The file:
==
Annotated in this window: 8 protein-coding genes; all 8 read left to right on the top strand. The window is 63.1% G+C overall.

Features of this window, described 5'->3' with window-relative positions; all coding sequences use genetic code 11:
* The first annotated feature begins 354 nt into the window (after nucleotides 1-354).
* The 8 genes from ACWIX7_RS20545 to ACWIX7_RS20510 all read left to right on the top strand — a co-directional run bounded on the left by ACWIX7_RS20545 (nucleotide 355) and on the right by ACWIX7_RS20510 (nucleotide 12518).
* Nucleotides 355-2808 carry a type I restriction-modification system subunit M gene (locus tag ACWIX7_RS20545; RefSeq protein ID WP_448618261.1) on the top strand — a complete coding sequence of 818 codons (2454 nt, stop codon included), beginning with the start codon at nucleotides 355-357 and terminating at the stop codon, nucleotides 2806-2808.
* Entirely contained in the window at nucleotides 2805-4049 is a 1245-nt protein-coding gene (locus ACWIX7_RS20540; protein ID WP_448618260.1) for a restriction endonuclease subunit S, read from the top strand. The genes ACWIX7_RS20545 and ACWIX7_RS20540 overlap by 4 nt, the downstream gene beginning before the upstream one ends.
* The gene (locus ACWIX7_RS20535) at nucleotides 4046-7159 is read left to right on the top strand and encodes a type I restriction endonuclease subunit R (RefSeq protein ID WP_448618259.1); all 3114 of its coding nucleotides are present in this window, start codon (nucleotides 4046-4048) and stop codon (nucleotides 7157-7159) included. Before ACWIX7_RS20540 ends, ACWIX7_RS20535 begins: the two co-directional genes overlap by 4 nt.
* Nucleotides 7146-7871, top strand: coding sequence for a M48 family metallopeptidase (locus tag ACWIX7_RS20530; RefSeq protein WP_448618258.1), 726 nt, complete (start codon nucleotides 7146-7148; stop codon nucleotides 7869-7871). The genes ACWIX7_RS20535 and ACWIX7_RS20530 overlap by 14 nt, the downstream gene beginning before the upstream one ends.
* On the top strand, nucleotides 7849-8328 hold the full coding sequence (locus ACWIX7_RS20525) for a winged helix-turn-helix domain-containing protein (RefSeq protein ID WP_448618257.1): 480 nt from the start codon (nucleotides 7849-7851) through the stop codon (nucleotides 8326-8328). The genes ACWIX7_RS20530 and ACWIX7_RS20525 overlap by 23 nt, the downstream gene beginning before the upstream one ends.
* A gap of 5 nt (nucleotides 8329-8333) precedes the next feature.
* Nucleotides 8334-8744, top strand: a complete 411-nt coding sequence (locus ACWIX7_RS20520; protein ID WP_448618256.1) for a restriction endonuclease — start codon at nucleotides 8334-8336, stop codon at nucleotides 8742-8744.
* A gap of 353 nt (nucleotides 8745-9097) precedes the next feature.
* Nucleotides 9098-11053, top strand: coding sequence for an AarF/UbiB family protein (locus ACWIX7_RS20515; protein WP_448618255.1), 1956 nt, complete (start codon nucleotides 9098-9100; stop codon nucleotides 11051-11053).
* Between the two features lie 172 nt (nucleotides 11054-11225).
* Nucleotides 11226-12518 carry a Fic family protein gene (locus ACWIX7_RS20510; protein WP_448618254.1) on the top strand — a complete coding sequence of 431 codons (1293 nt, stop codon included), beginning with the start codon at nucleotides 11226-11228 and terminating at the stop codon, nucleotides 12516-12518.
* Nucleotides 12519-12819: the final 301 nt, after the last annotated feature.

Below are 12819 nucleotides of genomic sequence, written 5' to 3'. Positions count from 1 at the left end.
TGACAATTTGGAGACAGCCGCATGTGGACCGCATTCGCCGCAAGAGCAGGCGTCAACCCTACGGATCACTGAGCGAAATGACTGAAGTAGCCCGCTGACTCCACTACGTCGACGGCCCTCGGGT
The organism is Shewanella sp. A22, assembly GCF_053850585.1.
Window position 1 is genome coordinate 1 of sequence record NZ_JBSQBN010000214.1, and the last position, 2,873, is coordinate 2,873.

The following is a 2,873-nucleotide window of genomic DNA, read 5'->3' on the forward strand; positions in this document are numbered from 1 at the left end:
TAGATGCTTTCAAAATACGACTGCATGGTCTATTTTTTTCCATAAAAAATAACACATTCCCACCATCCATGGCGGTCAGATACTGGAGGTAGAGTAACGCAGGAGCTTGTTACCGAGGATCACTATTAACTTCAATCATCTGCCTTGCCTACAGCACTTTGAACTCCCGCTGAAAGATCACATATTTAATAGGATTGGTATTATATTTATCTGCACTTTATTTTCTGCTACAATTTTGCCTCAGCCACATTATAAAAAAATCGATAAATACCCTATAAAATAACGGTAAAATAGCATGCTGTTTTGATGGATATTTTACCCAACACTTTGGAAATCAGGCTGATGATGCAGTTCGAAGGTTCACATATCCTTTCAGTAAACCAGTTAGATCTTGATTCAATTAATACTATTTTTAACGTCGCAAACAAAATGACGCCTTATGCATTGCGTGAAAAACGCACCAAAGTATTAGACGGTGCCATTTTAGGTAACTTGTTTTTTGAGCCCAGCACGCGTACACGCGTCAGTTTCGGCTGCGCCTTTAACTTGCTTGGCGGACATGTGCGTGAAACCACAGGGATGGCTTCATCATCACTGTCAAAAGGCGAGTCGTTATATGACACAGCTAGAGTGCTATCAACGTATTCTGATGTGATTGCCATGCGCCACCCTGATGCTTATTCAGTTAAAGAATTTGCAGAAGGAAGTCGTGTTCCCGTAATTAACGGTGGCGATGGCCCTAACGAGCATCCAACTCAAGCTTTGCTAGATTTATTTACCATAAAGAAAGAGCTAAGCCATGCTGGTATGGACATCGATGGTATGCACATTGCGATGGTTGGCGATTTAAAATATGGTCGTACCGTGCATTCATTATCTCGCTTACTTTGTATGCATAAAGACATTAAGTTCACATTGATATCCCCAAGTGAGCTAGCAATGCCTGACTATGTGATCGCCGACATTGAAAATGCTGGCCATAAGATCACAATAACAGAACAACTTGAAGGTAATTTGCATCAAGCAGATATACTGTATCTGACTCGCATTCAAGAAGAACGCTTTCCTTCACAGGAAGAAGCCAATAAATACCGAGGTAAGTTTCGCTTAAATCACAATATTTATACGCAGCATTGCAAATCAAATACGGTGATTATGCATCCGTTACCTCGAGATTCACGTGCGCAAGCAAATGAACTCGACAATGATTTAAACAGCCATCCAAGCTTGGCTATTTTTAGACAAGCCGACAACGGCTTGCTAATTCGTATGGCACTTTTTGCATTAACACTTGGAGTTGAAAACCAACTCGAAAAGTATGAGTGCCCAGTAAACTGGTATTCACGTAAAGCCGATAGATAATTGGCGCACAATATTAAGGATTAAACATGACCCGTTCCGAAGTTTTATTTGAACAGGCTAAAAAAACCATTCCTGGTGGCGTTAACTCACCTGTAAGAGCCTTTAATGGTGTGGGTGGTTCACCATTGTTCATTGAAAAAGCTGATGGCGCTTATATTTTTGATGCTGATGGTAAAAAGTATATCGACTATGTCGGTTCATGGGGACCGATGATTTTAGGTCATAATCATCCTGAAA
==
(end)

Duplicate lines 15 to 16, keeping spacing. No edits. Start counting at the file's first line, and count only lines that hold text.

* Nucleotides 11226-12518 carry a Fic family protein gene (locus ACWIX7_RS20510; protein WP_448618254.1) on the top strand — a complete coding sequence of 431 codons (1293 nt, stop codon included), beginning with the start codon at nucleotides 11226-11228 and terminating at the stop codon, nucleotides 12516-12518.
* Nucleotides 12519-12819: the final 301 nt, after the last annotated feature.